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Keiretsu

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Keiretsu is a Japanese term referring to a form of corporate organization, or marketplace structure, that emerged in Japan shortly after World War II to replace family-owned conglomerates called zaibatsu. It is a grouping of companies formed around a main bank with interlocking relationships based on a high level of cooperation. The central objective of a keiretsu is for companies to work together for mutual success. One way this is accomplished is through stock sharing, which provides a degree of corporate stabilization.

Government support is an essential characteristic of a keiretsu. Financial backing from a major bank, along with government support, enables the keiretsu to control every link in the economic chain. It also allows them to be connected to other key industry players: manufacturers, suppliers and distributors.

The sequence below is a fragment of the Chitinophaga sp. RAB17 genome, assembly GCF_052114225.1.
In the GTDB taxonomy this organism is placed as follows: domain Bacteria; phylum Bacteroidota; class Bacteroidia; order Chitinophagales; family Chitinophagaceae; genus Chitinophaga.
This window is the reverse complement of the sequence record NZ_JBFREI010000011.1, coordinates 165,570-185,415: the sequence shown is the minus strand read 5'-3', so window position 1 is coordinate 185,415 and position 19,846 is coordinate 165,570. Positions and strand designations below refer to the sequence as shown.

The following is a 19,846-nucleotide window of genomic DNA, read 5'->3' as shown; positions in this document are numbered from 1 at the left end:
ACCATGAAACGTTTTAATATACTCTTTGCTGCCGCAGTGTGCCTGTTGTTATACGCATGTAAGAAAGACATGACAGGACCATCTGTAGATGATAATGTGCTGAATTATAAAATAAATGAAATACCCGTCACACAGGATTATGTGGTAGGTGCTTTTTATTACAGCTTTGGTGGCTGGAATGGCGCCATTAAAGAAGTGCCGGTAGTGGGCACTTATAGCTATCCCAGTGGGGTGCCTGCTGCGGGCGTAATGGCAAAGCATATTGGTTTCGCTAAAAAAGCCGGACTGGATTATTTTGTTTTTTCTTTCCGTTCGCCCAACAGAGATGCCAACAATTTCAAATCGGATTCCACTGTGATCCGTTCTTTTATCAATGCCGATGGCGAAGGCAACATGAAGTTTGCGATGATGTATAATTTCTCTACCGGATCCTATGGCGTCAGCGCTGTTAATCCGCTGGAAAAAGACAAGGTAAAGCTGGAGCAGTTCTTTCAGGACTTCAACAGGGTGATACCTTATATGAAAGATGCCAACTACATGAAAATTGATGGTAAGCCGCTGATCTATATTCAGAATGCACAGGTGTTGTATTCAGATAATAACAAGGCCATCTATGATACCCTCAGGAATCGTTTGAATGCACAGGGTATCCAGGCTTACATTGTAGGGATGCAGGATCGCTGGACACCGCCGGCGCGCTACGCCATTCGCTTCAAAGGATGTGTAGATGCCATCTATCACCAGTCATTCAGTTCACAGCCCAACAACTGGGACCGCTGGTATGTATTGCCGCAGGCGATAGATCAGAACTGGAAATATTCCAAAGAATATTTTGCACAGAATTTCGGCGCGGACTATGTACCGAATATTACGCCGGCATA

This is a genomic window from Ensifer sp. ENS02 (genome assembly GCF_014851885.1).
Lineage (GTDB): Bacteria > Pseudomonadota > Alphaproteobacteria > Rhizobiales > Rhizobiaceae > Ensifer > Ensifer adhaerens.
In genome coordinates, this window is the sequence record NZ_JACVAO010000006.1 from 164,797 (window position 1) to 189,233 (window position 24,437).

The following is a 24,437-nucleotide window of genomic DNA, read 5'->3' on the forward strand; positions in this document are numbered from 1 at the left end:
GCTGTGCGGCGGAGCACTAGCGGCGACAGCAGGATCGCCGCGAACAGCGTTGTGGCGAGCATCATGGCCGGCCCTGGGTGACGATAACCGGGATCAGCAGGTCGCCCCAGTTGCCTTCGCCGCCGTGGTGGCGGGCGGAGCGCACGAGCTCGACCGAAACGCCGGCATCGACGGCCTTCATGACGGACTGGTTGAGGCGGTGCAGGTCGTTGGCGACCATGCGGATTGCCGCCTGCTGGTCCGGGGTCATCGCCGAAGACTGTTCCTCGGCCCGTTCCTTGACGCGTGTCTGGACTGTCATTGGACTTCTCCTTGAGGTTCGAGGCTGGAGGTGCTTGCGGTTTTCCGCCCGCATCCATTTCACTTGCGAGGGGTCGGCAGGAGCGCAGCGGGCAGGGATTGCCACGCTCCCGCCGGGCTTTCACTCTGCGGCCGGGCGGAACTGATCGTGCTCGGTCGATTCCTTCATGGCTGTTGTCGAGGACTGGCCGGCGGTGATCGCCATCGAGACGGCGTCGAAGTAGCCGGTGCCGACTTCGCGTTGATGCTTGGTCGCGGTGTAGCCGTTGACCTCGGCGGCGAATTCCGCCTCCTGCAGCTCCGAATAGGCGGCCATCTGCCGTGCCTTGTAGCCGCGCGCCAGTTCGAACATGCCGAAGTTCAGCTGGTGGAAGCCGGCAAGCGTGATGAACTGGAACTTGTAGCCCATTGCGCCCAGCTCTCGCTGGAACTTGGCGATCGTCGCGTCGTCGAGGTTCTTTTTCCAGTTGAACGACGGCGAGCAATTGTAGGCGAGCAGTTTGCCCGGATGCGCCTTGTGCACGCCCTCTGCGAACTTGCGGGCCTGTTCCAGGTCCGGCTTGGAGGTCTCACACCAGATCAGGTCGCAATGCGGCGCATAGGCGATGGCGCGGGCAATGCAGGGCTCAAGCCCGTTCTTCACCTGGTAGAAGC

The organizational structure of a keiretsu can be horizontally or vertically integrated. Some of Japan's largest keirestu are actually controlled by banks, including Mitsui, Mitsubishi, Sumitomo, Fuyo, and Dai-Ichi Kangyo Bank Groups. Horizontally-integrated keiretsu include industrial companies that connect manufacturers and parts suppliers or manufacturers, wholesalers and retailers. Vertically-integrated keiretsu include car dealers and electronic manufacturers, such as Nissan, Honda, Hitachi, Sony and Toshiba.[1]

[edit] References

  1. Keiretsu. Tech Terms. TechTarget. 07-10-2009.